Probably not in the majority here, I think that “we” Auburn fans are so used to a grind and churn style of offense, that we are actually giddy about this Malzhanian style of attack.
Yes it makes life harder on the defenses,which one depending on when it does work and when it doesn’t.
This years AU defense will be much improved. Having both Chizik and Roof almost guarantee this. The true key will be injuries, the depth is still not an unsolved issue.
3 and out is 3 and out. Sure, when our O is not clicking the D is attacked more times and thus has more opportunities to give up yards, but if they get after it for just 3 plays they CAN get off the field. They should also be better prepared stamina wise if the scout team runs at the same pace as the regular O. Finally, with more depth and talent perhaps Roof can do more of what I understood him to be which was an aggressive blitzing D coordinator. When you only have 2 good linebackers and no safeties you can’t afford to gas them running blitzes every down. Also, how well did everyone understand Roof’s schemes last year. Another year in the system will help hammer that out so that the blitzes etc are more effective and maybe the percentage of 3 and out increases. In the end all I really care about is winning games. I haven’t seen any trophies for best defense on any award shows but I did see a crystal football at walmart and I want to see AU win one. If we can just outscore our opponent it really doesn’t matter what the D does. WDE!
From my time on the Plains, it seemed to me I heard a lot more complaining about the lack of a threatening offense in ’07 and ’08 than the lack of a suffocating defense in ’09, so I think the average Auburn fan has been waiting for an offense like Malzahn’s for a long time, and they’re willing to trade a slight drop in defense to have it.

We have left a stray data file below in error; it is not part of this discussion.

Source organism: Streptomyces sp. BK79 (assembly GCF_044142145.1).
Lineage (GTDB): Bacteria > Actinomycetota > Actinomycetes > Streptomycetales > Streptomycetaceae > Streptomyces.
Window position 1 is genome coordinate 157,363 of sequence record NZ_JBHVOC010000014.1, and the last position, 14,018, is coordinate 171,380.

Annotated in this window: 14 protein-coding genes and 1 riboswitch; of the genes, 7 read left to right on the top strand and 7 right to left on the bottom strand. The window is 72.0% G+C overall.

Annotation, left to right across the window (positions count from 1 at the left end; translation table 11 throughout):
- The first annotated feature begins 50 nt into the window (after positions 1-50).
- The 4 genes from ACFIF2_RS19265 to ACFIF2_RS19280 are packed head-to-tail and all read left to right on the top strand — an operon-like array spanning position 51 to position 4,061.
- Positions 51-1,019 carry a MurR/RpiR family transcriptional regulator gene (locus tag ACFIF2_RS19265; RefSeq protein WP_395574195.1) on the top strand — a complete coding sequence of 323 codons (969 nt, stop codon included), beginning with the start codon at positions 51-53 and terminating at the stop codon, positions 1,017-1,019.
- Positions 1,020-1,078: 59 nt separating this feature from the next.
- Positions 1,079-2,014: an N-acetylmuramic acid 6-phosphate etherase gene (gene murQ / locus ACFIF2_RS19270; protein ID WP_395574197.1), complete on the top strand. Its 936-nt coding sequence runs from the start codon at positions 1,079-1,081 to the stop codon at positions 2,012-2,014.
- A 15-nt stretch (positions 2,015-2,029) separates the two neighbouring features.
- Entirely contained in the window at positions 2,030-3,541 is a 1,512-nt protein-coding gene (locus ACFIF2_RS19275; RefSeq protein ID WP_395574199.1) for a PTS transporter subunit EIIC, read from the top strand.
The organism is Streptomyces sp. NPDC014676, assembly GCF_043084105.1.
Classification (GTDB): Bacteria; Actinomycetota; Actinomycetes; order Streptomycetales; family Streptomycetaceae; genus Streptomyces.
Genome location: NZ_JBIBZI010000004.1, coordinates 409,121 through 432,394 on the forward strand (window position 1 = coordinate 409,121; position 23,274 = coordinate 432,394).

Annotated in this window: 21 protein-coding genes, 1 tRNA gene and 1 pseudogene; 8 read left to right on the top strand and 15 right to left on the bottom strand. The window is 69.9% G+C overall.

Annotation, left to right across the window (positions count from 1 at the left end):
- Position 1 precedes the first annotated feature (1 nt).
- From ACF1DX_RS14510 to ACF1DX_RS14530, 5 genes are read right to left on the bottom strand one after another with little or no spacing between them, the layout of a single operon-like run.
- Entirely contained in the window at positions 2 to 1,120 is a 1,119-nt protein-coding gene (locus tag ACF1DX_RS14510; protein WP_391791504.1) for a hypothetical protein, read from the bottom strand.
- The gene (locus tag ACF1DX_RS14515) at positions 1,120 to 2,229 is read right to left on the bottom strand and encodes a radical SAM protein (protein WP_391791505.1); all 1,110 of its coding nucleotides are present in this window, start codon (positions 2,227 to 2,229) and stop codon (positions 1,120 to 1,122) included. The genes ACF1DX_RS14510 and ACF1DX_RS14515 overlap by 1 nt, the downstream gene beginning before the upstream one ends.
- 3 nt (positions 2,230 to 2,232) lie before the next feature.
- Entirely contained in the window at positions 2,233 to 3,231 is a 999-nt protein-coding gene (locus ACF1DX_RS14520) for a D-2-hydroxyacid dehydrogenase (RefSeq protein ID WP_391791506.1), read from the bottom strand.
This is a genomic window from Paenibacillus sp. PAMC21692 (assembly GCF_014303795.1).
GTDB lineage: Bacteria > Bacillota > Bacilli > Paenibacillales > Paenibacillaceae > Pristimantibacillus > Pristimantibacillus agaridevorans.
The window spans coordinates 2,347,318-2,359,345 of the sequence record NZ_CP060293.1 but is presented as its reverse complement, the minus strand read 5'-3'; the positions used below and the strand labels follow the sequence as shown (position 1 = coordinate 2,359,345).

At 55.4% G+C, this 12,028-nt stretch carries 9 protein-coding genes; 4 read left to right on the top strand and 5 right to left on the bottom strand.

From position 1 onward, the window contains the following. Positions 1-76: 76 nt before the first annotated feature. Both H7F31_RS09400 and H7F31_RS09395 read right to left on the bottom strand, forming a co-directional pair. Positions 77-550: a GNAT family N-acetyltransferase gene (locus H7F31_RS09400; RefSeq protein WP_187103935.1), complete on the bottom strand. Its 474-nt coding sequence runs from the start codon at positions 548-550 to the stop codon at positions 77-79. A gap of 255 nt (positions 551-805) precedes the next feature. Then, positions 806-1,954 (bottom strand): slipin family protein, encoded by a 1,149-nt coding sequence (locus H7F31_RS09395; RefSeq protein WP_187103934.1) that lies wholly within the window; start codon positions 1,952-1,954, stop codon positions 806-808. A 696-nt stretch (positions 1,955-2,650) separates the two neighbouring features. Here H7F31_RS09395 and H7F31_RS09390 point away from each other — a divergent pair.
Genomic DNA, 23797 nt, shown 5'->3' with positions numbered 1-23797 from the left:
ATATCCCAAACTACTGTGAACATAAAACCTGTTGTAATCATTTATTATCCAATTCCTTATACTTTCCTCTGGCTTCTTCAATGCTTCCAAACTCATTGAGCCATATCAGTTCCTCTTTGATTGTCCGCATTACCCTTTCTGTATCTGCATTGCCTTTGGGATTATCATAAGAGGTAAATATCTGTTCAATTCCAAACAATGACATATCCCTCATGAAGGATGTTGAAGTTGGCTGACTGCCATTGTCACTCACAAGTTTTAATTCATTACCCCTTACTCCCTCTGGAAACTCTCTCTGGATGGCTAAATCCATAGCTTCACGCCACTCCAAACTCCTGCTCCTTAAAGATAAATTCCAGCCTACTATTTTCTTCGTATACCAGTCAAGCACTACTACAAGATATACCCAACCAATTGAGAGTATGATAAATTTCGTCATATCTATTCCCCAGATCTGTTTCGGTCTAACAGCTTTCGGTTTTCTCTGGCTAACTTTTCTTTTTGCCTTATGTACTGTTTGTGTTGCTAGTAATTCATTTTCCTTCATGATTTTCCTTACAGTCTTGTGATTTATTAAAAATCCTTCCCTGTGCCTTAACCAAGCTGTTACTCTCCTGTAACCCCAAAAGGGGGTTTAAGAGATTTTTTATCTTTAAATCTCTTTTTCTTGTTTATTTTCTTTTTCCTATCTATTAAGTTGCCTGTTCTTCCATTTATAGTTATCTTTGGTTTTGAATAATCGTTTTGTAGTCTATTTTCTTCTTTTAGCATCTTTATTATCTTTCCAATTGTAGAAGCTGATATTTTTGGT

Seems to me that an integral part of the success of Tuberville’s defenses was a steady rotation of fresh players onto the field, and Roof is trying to deal with a seriously depleted depth chart. Darren Bates might not have seen the field in his true freshman year–and definitely would not have seen nearly every single snap of every single game–if he had been old enough to play under Tuberville during Tubbs’ peak years on the Plains. There’s no doubt that Roof’s defenses will be better when he has a steady rotation of bodies, no matter how fast or slow the offense’s tempo.
The question this brings up to me, though, and the question that seems to be taken for granted in threads like these is this: why are all the team’s struggles being blamed on the defense? More than half of the games Auburn lost could be just as easily attributed to offensive inconsistency as defensive. Yes the Arkansas and LSU games got out of hand because of the defense’s shortcomings, but the games with Kentucky, Georgia, and Alabama could all have been won with the defense that Auburn fielded combined with a more consistent offense.
Point is: I agree the defense will be better with more talent and an extra year under Roof, but Malzahn has to carry his end of the deal, too. The defense kept the offense in a position to win in 11 of the 13 games, so they do have room for improvement, but keeping the team in a position to win is all one can ask of them. Auburn can’t keep asking its defense to carry the team to 3-2 victories in game after game, year after year. The offense has to step up, even from the bar they set last year.
I would also note that when Florida won the national championship in ’08, they would ramp the tempo up quite often. In 2009, they lost a lot of playmakers on offense and returned the entire defense, so it was in their best interests to play at a much slower pace.
Like I said on April 30th (before anything got started with him) in this blog and kind of got put down…
“Be prepared to give it up on Spencer Region. The chances of this lifelong bammer honoring his “commitment” are slim and none.”
You were right, astr.